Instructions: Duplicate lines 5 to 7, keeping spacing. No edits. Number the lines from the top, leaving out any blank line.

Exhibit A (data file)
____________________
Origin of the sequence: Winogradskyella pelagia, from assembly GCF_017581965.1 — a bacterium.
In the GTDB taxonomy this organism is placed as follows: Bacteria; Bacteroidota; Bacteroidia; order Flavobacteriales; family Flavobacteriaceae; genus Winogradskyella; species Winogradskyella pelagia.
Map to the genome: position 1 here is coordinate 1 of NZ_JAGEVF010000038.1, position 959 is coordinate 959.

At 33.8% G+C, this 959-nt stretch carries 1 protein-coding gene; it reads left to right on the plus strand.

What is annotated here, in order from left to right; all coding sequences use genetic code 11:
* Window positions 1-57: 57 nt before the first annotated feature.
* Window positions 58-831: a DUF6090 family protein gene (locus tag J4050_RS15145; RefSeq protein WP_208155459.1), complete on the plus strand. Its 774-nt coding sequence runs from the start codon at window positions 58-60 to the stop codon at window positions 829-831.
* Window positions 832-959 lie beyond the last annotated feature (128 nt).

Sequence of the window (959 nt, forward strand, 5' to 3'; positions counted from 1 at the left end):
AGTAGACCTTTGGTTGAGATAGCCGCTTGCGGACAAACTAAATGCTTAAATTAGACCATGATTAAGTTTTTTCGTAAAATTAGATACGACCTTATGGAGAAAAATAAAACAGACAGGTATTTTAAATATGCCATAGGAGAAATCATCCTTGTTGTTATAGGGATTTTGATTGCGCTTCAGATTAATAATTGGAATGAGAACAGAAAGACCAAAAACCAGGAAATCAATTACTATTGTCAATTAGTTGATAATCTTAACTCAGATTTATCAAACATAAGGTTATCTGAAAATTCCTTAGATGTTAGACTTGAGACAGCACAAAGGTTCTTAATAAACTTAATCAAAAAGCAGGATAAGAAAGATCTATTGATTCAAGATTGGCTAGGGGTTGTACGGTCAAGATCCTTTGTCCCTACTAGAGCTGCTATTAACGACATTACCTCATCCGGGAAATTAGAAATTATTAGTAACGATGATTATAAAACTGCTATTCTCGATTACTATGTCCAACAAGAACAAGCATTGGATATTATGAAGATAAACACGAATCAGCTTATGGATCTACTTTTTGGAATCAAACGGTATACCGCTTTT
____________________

What is annotated here, in order from left to right; all coding sequences use genetic code 11:
* Window positions 1-57: 57 nt before the first annotated feature.
* Window positions 58-831: a DUF6090 family protein gene (locus tag J4050_RS15145; RefSeq protein WP_208155459.1), complete on the plus strand. Its 774-nt coding sequence runs from the start codon at window positions 58-60 to the stop codon at window positions 829-831.